Shared History

In Delhi by Heart: Impressions of a Pakistani Traveller,Raza Rumi draws parallels between the city and his hometown,Lahore. At the launch of his book,Rumi spoke about mutual misconceptions and his love for the city. Excerpts:

Written by Swetha Ramakrishnan | Published:August 7, 2013 3:43 am

Why a book on Delhi?

Around 2005,I was working for the Asian Development Bank,and I would frequent Delhi often. As a Pakistani Muslim,there were so many cultural and religious references I could identify with. I’d read history,but I could now visit Ghalib’s tomb,the old ruins in Mehrauli or the Jama Masjid. I started writing articles on Delhi for a paper I now edit,The Friday Times. I got tremendous feedback,so I wrote,read and researched further. It took two to three years,but by 2009,I had finished the first draft.

How is Delhi similar to Lahore?

I found myself as a split individual,because my identity and nationalistic pride was with Pakistan,but my entire history,heritage and who I am,is linked to this place — whether it’s cuisine,history or heritage. Lahore and Delhi are like twins. They’re old cities,and yet new and growing. Like in Lahore,you don’t have just one city but multiple cities in one: Old Delhi,New Delhi and the suburbs.

There’s a sense of how you’re not from here,but you belong here. Was that perspective conscious?

Not at all. I’m devoted to the Sufis. The tragedy now is that most of the Sufi shrines are located in India. There are always travel restrictions. However,the kind of vision that the Sufis had and propagated,which is of a composite,tolerant,moderate India,I found bits of that. But I’ve also seen intolerance here,and I’ve mentioned that in the book. There’s still so much in common,despite 65 years of Partition. The two countries still have a shared history.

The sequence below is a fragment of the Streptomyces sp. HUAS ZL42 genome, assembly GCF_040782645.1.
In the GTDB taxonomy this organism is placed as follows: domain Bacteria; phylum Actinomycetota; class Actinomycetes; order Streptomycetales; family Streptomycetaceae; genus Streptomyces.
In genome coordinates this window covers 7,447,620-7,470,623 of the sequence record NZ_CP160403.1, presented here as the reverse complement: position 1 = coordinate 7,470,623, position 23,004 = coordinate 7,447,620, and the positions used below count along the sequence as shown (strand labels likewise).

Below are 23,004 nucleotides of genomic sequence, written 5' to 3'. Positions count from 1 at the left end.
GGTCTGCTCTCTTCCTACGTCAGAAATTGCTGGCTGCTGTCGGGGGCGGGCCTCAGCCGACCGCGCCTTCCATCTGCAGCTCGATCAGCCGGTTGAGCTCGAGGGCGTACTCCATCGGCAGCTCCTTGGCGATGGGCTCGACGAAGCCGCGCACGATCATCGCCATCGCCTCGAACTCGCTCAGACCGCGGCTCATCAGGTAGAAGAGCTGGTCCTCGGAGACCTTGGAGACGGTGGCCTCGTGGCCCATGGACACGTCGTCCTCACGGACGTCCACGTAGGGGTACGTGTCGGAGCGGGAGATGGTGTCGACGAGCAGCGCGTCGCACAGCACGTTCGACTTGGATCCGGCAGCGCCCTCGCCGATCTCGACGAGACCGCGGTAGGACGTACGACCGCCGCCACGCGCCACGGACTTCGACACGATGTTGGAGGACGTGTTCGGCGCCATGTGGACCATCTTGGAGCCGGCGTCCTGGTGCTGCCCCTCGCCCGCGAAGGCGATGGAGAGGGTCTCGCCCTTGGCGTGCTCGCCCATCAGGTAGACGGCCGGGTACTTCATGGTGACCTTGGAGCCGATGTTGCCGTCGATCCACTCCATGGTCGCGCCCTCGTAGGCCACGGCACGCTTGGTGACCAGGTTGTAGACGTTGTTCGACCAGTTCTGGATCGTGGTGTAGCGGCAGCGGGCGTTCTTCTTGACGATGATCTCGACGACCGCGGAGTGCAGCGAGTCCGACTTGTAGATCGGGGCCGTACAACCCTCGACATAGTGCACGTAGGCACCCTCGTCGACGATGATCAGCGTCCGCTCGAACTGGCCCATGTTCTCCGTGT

Any incidents from your travels that you particularly remember?

Once,on my way from the railway station,I had a conversation with an auto driver in Punjabi. He was from Lahore but he had never been there,though his grandparents were from Pakistan. He spoke about Lahore with pure imagination,mostly about how great the city was. He then started blaming Pakistanis for driving his family out. When we reached our destination he asked me where I was from,and I told him. He was really embarrassed,he refused to take money and he apologised. I couldn’t stop thinking about this incident because instead of giving me hate talk,he was humane about it. It really touched my heart.

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